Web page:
Eusebius of Caesarea; Eusebius Pamphili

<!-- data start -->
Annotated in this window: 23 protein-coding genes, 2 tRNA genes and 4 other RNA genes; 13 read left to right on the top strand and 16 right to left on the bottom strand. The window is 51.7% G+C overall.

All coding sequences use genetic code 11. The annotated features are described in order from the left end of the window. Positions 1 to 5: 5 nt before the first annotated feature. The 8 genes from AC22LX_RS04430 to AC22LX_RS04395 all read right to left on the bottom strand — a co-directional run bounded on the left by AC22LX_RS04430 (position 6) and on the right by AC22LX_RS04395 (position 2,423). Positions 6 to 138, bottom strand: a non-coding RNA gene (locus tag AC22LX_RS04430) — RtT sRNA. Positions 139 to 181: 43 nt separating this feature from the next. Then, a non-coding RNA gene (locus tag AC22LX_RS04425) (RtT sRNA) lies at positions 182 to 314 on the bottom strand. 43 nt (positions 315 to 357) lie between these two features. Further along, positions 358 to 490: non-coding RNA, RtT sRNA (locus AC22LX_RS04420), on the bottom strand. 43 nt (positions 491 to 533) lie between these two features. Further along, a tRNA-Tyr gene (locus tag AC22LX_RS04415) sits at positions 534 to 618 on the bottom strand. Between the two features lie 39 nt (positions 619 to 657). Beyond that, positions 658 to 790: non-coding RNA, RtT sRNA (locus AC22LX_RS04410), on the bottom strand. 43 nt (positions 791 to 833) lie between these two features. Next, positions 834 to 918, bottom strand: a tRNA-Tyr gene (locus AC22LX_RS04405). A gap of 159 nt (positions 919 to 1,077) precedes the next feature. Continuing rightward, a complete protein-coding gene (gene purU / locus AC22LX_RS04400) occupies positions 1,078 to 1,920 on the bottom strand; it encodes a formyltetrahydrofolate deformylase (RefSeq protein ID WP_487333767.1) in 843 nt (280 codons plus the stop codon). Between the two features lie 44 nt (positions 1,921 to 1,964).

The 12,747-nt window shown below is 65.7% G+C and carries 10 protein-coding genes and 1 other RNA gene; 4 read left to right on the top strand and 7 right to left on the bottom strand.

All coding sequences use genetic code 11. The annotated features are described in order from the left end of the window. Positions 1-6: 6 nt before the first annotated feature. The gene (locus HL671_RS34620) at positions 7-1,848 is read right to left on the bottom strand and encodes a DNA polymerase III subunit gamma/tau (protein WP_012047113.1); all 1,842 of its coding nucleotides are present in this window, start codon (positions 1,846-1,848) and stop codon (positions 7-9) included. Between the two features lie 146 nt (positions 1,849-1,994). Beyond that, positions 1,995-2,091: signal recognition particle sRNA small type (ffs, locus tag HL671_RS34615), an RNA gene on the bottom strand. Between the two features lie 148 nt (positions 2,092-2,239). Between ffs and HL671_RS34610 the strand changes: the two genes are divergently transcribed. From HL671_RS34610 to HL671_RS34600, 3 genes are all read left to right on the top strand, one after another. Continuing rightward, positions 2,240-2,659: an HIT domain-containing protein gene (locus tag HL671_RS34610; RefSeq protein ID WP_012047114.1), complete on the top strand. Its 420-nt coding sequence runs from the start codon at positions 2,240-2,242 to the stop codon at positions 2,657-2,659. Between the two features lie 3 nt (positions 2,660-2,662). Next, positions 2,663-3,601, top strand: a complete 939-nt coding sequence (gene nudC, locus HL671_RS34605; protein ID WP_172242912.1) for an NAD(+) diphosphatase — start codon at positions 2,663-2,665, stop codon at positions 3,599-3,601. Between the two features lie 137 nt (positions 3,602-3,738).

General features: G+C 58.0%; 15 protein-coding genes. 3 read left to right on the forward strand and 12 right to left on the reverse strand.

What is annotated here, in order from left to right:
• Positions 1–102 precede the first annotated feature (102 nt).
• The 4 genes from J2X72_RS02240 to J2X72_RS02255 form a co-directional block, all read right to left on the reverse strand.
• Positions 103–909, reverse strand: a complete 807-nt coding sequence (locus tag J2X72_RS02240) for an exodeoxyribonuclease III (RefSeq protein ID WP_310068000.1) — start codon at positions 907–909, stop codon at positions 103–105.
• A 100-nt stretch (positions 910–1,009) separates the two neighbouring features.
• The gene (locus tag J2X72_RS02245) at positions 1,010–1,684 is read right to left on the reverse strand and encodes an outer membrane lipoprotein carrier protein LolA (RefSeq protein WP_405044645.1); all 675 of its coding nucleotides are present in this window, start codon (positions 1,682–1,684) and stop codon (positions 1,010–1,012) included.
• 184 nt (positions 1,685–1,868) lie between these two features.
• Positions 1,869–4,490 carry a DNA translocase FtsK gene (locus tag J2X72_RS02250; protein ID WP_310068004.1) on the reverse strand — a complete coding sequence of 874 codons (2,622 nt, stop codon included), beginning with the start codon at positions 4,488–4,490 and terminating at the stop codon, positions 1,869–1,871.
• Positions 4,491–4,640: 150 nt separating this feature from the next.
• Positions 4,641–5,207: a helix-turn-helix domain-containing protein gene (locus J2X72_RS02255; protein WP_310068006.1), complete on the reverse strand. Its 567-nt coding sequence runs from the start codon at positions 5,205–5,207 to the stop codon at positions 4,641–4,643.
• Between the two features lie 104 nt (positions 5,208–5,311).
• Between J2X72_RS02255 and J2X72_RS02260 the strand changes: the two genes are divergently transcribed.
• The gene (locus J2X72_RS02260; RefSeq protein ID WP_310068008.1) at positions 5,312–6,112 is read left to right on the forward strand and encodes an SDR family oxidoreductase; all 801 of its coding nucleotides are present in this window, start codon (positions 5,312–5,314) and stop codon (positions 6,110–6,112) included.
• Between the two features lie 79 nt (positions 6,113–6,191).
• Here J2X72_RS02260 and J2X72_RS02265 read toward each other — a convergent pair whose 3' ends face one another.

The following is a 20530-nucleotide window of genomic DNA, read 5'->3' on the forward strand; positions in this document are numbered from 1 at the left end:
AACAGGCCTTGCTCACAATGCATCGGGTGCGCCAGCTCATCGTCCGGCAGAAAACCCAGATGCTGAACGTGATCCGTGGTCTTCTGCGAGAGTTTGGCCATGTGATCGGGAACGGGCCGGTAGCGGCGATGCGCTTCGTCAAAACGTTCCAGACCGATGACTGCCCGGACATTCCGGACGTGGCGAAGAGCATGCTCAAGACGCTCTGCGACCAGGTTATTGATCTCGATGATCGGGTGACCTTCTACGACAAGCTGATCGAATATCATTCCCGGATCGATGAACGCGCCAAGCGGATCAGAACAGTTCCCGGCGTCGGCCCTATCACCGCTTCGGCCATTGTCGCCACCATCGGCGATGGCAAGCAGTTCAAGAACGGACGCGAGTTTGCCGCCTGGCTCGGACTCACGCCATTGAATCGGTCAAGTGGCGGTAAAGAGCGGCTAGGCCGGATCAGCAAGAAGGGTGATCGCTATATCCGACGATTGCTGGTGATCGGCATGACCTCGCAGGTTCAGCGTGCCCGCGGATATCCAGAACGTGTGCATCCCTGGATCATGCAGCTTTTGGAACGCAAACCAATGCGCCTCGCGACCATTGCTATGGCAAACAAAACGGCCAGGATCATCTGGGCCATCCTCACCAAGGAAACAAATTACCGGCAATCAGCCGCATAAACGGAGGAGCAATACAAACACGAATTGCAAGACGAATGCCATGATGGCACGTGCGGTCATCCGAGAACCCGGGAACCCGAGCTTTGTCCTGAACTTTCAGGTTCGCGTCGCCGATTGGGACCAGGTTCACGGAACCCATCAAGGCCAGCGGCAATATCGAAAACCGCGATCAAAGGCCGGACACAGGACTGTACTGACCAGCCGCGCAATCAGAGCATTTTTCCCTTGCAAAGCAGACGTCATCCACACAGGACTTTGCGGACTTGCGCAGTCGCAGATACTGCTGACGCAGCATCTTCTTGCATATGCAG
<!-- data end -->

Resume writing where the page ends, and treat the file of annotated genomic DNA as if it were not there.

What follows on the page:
[Eusebius of Nicomedia] (c.260-c.340) Bishop of Caesarea in Palestine. He made the acquaintance of Pamphilus, the founder of the magnificent library which remained for several centuries the glory of the Church of Caesarea, assisted in editing the Septuagint, and when Pamphilus was beheaded in the persecution of Diocletian assumed the name Eusebius Pamphili. Already a bishop in 315, he delivered the inaugural address at the Council of Nicaea, but subscribed to its uncompromising creed only after some delay, and took part in the subsequent opposition to Saint Athanasius. His works include lives of Pamphilus and Constantine, the monumental Chronicle, and the Church History, a storehouse of information collected by an indefatigable student, apologetic treatises, as the "Praeparatio Evangelica," composed during the stress of persecution, commentaries and treatises on biblical geography, and numerous dogmatic writings, orations, and sermons. He is called the Father of Church History.

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